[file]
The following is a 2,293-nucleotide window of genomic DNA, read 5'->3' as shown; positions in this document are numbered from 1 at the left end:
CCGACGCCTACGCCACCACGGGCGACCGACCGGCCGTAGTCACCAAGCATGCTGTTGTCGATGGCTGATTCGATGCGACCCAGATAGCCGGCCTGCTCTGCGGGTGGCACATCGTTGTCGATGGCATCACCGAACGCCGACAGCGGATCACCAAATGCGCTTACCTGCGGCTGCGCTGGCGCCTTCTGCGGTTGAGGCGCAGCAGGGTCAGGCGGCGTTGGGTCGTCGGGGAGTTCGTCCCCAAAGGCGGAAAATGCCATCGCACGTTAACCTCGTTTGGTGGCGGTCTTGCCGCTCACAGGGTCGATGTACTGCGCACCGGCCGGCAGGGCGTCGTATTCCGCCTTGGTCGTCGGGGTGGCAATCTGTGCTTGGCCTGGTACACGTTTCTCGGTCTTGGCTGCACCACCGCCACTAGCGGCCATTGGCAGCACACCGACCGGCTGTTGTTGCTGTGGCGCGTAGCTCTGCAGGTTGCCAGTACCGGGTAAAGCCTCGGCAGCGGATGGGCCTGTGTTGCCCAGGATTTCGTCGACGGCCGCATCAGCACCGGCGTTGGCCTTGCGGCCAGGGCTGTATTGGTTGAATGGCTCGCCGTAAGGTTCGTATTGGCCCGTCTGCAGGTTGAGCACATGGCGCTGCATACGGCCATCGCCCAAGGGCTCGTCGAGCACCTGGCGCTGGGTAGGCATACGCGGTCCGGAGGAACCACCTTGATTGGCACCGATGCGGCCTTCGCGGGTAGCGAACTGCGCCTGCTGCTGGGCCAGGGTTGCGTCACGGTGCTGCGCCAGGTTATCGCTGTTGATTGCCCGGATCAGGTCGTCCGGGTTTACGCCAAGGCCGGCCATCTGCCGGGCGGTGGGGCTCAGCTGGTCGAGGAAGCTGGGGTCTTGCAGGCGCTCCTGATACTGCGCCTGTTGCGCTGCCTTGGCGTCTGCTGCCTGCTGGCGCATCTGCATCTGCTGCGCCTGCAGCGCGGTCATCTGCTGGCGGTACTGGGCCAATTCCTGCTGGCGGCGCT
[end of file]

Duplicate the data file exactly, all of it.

The following is a 2,293-nucleotide window of genomic DNA, read 5'->3' as shown; positions in this document are numbered from 1 at the left end:
CCGACGCCTACGCCACCACGGGCGACCGACCGGCCGTAGTCACCAAGCATGCTGTTGTCGATGGCTGATTCGATGCGACCCAGATAGCCGGCCTGCTCTGCGGGTGGCACATCGTTGTCGATGGCATCACCGAACGCCGACAGCGGATCACCAAATGCGCTTACCTGCGGCTGCGCTGGCGCCTTCTGCGGTTGAGGCGCAGCAGGGTCAGGCGGCGTTGGGTCGTCGGGGAGTTCGTCCCCAAAGGCGGAAAATGCCATCGCACGTTAACCTCGTTTGGTGGCGGTCTTGCCGCTCACAGGGTCGATGTACTGCGCACCGGCCGGCAGGGCGTCGTATTCCGCCTTGGTCGTCGGGGTGGCAATCTGTGCTTGGCCTGGTACACGTTTCTCGGTCTTGGCTGCACCACCGCCACTAGCGGCCATTGGCAGCACACCGACCGGCTGTTGTTGCTGTGGCGCGTAGCTCTGCAGGTTGCCAGTACCGGGTAAAGCCTCGGCAGCGGATGGGCCTGTGTTGCCCAGGATTTCGTCGACGGCCGCATCAGCACCGGCGTTGGCCTTGCGGCCAGGGCTGTATTGGTTGAATGGCTCGCCGTAAGGTTCGTATTGGCCCGTCTGCAGGTTGAGCACATGGCGCTGCATACGGCCATCGCCCAAGGGCTCGTCGAGCACCTGGCGCTGGGTAGGCATACGCGGTCCGGAGGAACCACCTTGATTGGCACCGATGCGGCCTTCGCGGGTAGCGAACTGCGCCTGCTGCTGGGCCAGGGTTGCGTCACGGTGCTGCGCCAGGTTATCGCTGTTGATTGCCCGGATCAGGTCGTCCGGGTTTACGCCAAGGCCGGCCATCTGCCGGGCGGTGGGGCTCAGCTGGTCGAGGAAGCTGGGGTCTTGCAGGCGCTCCTGATACTGCGCCTGTTGCGCTGCCTTGGCGTCTGCTGCCTGCTGGCGCATCTGCATCTGCTGCGCCTGCAGCGCGGTCATCTGCTGGCGGTACTGGGCCAATTCCTGCTGGCGGCGCT